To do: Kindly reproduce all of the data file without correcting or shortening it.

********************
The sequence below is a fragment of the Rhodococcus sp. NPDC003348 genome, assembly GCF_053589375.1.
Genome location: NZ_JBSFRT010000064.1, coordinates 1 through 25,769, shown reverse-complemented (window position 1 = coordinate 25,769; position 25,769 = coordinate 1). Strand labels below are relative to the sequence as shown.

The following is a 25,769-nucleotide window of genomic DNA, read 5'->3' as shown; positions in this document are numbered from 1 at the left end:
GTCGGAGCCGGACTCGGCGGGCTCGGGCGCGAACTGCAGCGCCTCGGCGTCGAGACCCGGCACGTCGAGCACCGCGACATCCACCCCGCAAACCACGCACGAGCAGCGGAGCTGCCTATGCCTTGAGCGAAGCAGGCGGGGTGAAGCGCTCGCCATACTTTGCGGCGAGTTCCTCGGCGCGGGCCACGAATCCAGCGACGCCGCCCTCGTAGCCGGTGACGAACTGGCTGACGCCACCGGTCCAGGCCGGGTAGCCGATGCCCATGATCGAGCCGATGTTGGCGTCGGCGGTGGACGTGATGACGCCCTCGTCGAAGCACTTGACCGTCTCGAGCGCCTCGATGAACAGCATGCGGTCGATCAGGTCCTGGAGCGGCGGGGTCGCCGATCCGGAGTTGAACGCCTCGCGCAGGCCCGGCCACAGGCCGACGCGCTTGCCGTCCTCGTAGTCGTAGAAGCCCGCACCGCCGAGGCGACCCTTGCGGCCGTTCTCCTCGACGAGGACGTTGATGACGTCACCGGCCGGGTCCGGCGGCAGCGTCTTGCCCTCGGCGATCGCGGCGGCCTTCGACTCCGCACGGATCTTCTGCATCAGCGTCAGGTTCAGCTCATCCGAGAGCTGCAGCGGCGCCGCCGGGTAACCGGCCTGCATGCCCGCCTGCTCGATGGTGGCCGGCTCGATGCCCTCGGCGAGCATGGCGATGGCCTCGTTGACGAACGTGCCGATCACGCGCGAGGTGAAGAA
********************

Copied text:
The sequence below is a fragment of the Rhodococcus sp. NPDC003348 genome, assembly GCF_053589375.1.
Genome location: NZ_JBSFRT010000064.1, coordinates 1 through 25,769, shown reverse-complemented (window position 1 = coordinate 25,769; position 25,769 = coordinate 1). Strand labels below are relative to the sequence as shown.

The following is a 25,769-nucleotide window of genomic DNA, read 5'->3' as shown; positions in this document are numbered from 1 at the left end:
GTCGGAGCCGGACTCGGCGGGCTCGGGCGCGAACTGCAGCGCCTCGGCGTCGAGACCCGGCACGTCGAGCACCGCGACATCCACCCCGCAAACCACGCACGAGCAGCGGAGCTGCCTATGCCTTGAGCGAAGCAGGCGGGGTGAAGCGCTCGCCATACTTTGCGGCGAGTTCCTCGGCGCGGGCCACGAATCCAGCGACGCCGCCCTCGTAGCCGGTGACGAACTGGCTGACGCCACCGGTCCAGGCCGGGTAGCCGATGCCCATGATCGAGCCGATGTTGGCGTCGGCGGTGGACGTGATGACGCCCTCGTCGAAGCACTTGACCGTCTCGAGCGCCTCGATGAACAGCATGCGGTCGATCAGGTCCTGGAGCGGCGGGGTCGCCGATCCGGAGTTGAACGCCTCGCGCAGGCCCGGCCACAGGCCGACGCGCTTGCCGTCCTCGTAGTCGTAGAAGCCCGCACCGCCGAGGCGACCCTTGCGGCCGTTCTCCTCGACGAGGACGTTGATGACGTCACCGGCCGGGTCCGGCGGCAGCGTCTTGCCCTCGGCGATCGCGGCGGCCTTCGACTCCGCACGGATCTTCTGCATCAGCGTCAGGTTCAGCTCATCCGAGAGCTGCAGCGGCGCCGCCGGGTAACCGGCCTGCATGCCCGCCTGCTCGATGGTGGCCGGCTCGATGCCCTCGGCGAGCATGGCGATGGCCTCGTTGACGAACGTGCCGATCACGCGCGAGGTGAAGAA